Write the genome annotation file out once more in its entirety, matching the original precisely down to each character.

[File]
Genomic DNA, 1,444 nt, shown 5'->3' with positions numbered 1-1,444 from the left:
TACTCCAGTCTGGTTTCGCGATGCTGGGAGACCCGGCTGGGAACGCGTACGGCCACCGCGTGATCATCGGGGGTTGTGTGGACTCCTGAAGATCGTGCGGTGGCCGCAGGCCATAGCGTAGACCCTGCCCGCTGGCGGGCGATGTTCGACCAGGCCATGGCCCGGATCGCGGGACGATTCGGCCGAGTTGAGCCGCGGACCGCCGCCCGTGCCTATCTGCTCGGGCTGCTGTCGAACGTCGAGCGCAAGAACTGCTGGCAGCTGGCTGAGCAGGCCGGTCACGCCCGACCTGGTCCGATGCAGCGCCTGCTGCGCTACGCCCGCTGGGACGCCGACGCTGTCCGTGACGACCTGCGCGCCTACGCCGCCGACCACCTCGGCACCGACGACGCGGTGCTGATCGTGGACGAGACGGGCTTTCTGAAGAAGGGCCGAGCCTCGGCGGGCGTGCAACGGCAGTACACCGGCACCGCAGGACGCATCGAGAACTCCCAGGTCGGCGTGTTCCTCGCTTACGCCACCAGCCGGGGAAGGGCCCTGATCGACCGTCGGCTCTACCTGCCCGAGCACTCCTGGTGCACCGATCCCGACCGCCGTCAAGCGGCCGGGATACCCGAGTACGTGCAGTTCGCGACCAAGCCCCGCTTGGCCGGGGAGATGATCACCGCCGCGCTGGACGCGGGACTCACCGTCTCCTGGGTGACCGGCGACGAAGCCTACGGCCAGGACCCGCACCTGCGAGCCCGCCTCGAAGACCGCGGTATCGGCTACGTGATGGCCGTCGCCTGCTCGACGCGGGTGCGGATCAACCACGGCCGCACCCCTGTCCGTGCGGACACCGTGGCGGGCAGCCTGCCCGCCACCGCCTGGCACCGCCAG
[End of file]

Genomic DNA, 1,444 nt, shown 5'->3' with positions numbered 1-1,444 from the left:
TACTCCAGTCTGGTTTCGCGATGCTGGGAGACCCGGCTGGGAACGCGTACGGCCACCGCGTGATCATCGGGGGTTGTGTGGACTCCTGAAGATCGTGCGGTGGCCGCAGGCCATAGCGTAGACCCTGCCCGCTGGCGGGCGATGTTCGACCAGGCCATGGCCCGGATCGCGGGACGATTCGGCCGAGTTGAGCCGCGGACCGCCGCCCGTGCCTATCTGCTCGGGCTGCTGTCGAACGTCGAGCGCAAGAACTGCTGGCAGCTGGCTGAGCAGGCCGGTCACGCCCGACCTGGTCCGATGCAGCGCCTGCTGCGCTACGCCCGCTGGGACGCCGACGCTGTCCGTGACGACCTGCGCGCCTACGCCGCCGACCACCTCGGCACCGACGACGCGGTGCTGATCGTGGACGAGACGGGCTTTCTGAAGAAGGGCCGAGCCTCGGCGGGCGTGCAACGGCAGTACACCGGCACCGCAGGACGCATCGAGAACTCCCAGGTCGGCGTGTTCCTCGCTTACGCCACCAGCCGGGGAAGGGCCCTGATCGACCGTCGGCTCTACCTGCCCGAGCACTCCTGGTGCACCGATCCCGACCGCCGTCAAGCGGCCGGGATACCCGAGTACGTGCAGTTCGCGACCAAGCCCCGCTTGGCCGGGGAGATGATCACCGCCGCGCTGGACGCGGGACTCACCGTCTCCTGGGTGACCGGCGACGAAGCCTACGGCCAGGACCCGCACCTGCGAGCCCGCCTCGAAGACCGCGGTATCGGCTACGTGATGGCCGTCGCCTGCTCGACGCGGGTGCGGATCAACCACGGCCGCACCCCTGTCCGTGCGGACACCGTGGCGGGCAGCCTGCCCGCCACCGCCTGGCACCGCCAG